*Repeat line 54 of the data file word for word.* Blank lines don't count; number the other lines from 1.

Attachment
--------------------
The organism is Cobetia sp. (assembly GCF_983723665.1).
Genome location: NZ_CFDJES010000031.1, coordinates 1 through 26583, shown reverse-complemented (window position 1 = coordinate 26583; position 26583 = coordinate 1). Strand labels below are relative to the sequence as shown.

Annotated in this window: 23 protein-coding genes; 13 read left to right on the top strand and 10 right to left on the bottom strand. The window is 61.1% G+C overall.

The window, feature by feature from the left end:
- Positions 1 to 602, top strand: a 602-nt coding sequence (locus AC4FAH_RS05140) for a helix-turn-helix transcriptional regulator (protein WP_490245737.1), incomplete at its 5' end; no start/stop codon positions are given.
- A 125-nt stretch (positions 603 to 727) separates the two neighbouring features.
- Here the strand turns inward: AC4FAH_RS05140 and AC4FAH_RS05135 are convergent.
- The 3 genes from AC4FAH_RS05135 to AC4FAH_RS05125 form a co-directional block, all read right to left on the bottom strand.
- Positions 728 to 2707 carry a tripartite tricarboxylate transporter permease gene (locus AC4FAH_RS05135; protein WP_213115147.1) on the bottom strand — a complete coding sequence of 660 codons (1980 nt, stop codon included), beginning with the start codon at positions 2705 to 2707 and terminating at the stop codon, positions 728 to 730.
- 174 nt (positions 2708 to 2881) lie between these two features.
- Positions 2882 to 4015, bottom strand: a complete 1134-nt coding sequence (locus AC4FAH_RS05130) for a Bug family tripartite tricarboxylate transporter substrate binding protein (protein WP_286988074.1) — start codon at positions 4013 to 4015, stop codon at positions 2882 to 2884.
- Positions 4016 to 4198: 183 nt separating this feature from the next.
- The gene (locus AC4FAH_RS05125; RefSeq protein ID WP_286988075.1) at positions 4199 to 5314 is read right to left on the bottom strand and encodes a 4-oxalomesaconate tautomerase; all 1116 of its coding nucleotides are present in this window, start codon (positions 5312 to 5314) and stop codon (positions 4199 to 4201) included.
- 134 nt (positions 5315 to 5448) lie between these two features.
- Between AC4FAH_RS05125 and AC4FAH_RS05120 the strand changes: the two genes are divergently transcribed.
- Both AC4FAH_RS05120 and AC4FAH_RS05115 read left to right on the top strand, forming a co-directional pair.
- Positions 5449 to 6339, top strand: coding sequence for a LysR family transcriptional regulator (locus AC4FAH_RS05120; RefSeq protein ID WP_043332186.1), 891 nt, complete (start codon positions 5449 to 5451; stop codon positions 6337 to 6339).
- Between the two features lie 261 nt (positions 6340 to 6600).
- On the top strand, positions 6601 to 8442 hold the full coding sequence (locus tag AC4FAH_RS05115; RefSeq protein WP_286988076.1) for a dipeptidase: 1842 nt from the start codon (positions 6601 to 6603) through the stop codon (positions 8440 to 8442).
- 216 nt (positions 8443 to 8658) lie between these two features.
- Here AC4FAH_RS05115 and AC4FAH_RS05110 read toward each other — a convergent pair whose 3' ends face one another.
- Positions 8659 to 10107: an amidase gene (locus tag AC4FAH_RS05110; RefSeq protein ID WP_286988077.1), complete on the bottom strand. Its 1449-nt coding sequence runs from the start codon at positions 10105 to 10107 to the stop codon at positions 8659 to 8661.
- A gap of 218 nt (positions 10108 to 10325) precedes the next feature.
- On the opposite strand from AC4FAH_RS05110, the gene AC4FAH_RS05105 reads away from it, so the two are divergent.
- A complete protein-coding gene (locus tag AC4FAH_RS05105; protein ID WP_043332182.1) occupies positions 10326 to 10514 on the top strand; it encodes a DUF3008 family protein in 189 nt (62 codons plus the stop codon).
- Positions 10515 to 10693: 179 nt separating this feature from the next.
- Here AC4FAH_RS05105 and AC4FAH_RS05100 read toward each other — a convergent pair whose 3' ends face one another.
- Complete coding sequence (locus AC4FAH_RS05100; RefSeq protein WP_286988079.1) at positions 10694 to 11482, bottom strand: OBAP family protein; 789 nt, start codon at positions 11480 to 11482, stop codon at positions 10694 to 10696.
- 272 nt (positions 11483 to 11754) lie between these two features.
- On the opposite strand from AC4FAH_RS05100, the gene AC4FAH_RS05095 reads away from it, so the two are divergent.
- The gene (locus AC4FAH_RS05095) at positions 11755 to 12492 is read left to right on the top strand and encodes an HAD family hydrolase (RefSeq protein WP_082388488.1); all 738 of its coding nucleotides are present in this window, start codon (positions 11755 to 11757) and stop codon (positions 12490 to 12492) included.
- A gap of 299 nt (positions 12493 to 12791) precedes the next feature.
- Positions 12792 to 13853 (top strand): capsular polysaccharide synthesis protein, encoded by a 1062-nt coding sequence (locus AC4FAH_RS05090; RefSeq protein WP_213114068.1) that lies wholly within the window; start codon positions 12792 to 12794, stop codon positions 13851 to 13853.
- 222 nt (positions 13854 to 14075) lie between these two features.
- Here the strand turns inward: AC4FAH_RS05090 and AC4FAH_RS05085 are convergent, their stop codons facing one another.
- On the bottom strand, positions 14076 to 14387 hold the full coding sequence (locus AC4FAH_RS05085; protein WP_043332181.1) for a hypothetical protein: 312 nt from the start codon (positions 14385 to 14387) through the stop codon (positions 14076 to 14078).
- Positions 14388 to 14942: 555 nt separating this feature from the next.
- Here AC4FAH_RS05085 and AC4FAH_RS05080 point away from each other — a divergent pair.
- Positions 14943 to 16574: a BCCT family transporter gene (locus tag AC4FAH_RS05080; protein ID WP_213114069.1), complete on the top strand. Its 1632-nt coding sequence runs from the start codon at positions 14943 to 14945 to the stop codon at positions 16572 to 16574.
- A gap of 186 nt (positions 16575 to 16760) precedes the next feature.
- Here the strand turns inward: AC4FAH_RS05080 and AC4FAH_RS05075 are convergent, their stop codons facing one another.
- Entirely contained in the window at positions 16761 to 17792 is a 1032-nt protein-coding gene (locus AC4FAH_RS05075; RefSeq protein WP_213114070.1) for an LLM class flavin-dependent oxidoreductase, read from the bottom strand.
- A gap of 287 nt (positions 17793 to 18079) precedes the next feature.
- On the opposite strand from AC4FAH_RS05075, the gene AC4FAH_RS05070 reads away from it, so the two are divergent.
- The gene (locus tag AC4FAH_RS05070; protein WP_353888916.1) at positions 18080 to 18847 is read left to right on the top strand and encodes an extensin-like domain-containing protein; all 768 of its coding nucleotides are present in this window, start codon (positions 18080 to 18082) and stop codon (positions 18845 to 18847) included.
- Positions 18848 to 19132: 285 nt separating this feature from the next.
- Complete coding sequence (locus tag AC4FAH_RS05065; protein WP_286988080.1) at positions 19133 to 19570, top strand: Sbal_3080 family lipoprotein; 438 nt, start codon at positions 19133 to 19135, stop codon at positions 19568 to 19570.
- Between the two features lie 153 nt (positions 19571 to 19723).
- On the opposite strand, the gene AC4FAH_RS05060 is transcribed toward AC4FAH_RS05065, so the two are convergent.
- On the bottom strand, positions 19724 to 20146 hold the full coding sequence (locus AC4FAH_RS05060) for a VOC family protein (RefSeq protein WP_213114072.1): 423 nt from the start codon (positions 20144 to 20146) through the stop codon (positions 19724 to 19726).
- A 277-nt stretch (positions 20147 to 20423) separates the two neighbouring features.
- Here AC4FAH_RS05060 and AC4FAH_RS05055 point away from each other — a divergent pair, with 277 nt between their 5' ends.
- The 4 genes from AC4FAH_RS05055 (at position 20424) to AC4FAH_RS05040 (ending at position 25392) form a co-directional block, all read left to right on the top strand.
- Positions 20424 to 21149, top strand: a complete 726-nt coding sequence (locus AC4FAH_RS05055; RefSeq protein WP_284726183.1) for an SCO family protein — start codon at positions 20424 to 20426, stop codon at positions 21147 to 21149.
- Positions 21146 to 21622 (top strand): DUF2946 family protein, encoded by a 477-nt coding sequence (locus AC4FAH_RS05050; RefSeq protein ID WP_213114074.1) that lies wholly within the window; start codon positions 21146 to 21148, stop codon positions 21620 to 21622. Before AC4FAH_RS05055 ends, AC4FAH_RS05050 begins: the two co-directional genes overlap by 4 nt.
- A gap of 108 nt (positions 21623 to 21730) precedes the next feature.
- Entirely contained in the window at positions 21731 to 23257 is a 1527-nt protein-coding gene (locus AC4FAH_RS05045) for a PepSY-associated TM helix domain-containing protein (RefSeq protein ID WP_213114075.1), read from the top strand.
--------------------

- Positions 20424 to 21149, top strand: a complete 726-nt coding sequence (locus AC4FAH_RS05055; RefSeq protein WP_284726183.1) for an SCO family protein — start codon at positions 20424 to 20426, stop codon at positions 21147 to 21149.